Can You Paint Over Varnished Wood?

Adding a fresh coat of paint to your wooden furniture is an easy way to enhance the look. However, there are a few things you need to keep in mind before you can jump into the painting process.

In this article, we’ll cover everything you need to know about painting over varnished wood and the necessary steps.

Is It Okay to Paint Over Varnished Wood?

Generally speaking, you can paint over varnished wooden furniture as long as you properly prepare the surface beforehand. You’ll need to adequately sand and prime the wooden surface before you can begin painting. You might need a different primer depending on your choice of paint.

Why Do I Need to Prepare the Surface?

It’s tempting to jump straight into the painting process without preparing the wooden surface. However, it’s crucial to sand and prime the surface beforehand for the best results.

The varnish layer is in place to protect the wood beneath. The varnish defends against scratching, moisture, sun damage, and other issues. This topcoat creates a strong seal that locks out moisture, water, and oils from the wood beneath.

Nearly all paints are water or oil-based. This means the paint won’t stick or last as long if you don’t prepare the surface beforehand.

How to Paint Over Varnished Wooden Furniture

In some cases, you can paint directly over the varnish topcoat without sanding or preparing the surface. However, we’ll be covering how to paint over varnished wooden furniture, including the sanding process. Here are the steps to start painting over varnished wood.

Step Zero: Clean the Wood and Prepare Your Area

Step zero goes mostly without saying: Clean your wooden furniture and prepare your area. You may want to move outside and get all your supplies ready beforehand. Or, if you’re working indoors, you can lay down a tarp or several sheets of newspaper.

You’ll need to clean your wooden furniture before you begin sanding. You can use warm soapy water or any household cleaner to remove dust, dirt, and debris. You should use this time to take off any handles, knobs, or other fixtures that might get in your way.

Step One: Sand the Surface

The first step is to sand the surface of your wooden furniture. You’ll want to remove the majority of the varnish or at least rough up the surface. Roughing up the surface will give the primer and paint an easier time sticking.

You can start with 150-grit sandpaper and work your way up to 220-grit. If you’re only going to use one level of grit, 180-grit sandpaper will work best. It’s recommended to use sandpaper sheets, as you can easily access every nook and corner.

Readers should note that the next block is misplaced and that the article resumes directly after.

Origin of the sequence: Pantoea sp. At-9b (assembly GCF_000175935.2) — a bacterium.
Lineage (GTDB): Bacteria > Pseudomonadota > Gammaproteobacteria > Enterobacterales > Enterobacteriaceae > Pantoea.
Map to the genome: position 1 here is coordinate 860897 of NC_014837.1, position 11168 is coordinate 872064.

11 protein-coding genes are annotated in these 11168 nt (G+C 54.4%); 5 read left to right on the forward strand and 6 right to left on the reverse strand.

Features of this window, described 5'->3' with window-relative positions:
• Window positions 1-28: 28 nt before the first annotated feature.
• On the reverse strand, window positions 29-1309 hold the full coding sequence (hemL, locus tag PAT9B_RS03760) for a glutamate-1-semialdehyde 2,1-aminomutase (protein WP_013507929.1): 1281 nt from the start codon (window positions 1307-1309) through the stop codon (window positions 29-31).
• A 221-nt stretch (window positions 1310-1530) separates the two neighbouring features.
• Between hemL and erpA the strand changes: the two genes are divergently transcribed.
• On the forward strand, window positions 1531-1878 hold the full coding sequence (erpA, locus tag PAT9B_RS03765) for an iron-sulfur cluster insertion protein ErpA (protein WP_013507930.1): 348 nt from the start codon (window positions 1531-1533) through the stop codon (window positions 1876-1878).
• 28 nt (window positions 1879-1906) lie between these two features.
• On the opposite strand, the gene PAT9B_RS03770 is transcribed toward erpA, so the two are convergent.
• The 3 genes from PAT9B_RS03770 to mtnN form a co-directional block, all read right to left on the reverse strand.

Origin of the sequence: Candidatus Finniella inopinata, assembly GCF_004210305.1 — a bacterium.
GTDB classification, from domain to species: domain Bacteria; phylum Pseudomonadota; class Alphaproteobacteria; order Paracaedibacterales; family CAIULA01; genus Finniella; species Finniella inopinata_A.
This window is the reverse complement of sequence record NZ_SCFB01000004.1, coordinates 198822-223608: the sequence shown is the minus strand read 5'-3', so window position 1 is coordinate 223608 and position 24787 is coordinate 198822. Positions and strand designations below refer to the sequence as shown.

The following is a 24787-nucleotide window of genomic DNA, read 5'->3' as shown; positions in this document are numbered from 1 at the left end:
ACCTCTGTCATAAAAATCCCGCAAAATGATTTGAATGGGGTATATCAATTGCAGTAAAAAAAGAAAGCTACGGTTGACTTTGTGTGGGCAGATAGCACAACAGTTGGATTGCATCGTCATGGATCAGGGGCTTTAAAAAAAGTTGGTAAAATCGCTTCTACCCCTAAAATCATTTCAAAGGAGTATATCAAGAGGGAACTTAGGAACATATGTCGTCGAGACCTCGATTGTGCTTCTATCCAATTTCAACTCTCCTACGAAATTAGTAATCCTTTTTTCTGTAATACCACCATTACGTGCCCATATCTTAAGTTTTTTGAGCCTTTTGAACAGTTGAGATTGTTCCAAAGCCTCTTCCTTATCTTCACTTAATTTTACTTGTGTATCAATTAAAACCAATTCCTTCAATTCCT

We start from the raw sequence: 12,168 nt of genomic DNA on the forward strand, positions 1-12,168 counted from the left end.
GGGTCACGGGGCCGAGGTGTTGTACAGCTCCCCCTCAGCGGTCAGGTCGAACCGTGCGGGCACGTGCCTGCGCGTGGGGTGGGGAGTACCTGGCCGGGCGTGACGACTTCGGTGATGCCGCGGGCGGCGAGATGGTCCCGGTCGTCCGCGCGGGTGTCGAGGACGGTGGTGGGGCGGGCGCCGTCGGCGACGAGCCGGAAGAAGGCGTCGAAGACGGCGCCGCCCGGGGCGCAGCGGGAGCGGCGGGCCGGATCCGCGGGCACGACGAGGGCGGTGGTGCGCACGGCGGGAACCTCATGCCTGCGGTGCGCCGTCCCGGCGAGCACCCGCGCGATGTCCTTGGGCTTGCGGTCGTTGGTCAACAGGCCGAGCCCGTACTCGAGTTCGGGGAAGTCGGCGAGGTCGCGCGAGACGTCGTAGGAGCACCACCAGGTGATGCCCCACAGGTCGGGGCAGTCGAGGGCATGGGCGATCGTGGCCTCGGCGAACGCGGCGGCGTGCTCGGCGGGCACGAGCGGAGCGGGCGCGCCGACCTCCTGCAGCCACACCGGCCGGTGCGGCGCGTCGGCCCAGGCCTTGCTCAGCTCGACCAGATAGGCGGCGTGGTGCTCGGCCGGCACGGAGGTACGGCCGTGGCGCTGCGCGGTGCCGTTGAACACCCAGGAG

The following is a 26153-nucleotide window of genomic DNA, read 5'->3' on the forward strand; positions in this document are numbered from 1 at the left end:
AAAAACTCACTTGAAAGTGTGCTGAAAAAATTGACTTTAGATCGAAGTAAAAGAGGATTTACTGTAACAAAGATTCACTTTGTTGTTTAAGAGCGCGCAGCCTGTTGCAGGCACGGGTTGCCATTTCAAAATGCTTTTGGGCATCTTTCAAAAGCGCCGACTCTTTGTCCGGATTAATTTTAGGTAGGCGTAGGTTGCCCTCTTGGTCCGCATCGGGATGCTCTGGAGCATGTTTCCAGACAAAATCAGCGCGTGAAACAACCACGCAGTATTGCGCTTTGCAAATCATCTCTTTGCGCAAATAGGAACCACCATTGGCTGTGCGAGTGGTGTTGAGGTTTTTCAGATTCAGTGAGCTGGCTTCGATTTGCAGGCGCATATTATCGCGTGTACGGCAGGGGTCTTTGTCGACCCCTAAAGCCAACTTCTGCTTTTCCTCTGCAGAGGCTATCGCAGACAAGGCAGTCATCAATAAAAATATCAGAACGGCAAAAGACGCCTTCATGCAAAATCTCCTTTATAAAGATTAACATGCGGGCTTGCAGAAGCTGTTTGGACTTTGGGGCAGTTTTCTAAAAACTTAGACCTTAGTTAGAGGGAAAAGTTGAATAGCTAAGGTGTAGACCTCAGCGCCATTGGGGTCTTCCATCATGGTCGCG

Take your time and do a thorough sanding job. If you aren’t thorough and reach every corner possible, the finished paint job might chip or peel over time. You can clean off any excess dust and debris with a damp rag.

Step Two: Apply the Primer

After you’re done sanding, it’s time to apply the primer. Wood primers act as an undercoat that prepares the surface for painting. Primers give the paint an easier time adhering to the wooden surface. These undercoats can also increase the durability and longevity of the finished product.

Ensure the primer is spread evenly across the surface of the wood. You don’t need a thick layer; multiple thin layers are usually better. You can use a paint roller for the big areas of your wooden furniture. Smaller paint brushes can be used on hard-to-reach areas, corners, and other nooks.

The general rule of thumb is to allow the primer at least a day to dry. Some products have different drying times, so read all instructions for the best results. If you notice any bits of exposed wood after the primer has dried, simply add another layer to cover.

Step Three: Smooth the Surface or Start Painting

Now that the primer has dried, you have two options: smooth out the surface or start painting. If you notice any inconsistencies in the primer coating, you can lightly sand them away with a fine-grit sandpaper. Be sure to whip away any dust or debris before you start painting.

Now, it’s time to start painting. The choice of paint will come down to your preferences and budget. However, the paint and primer should complement each other. If you’re using oil-based paint, make sure you’re using a primer that’s suited for the job.

The same thought process applies to water-based or acrylic paints. Typically, acrylic and latex-based paints are recommended for wood.

You can use a paint roller for the larger areas and a smaller paintbrush for fine details. Apply multiple thin layers of paint to your wooden surface. Using a heavy hand can result in stains, running, and a poor-quality finished product.

Be sure to allow the paint ample time to dry before each layer. Typically, non-oil-based paints will take less than half a day to dry completely. However, your experience will vary depending on the product, whether you’re outside, and other circumstances. Read all the instructions and guidelines on your paint for the most accurate information.

Is It Safe to Paint Over Varnished Wood?

It is safe to paint over varnished wood as long as you prepare the surface beforehand. You’ll need to clean, sand, and prime the wooden furniture before you can paint. Be sure to use a primer that works well with your paint of choice. Follow all package instructions and guidelines for the best results.

 

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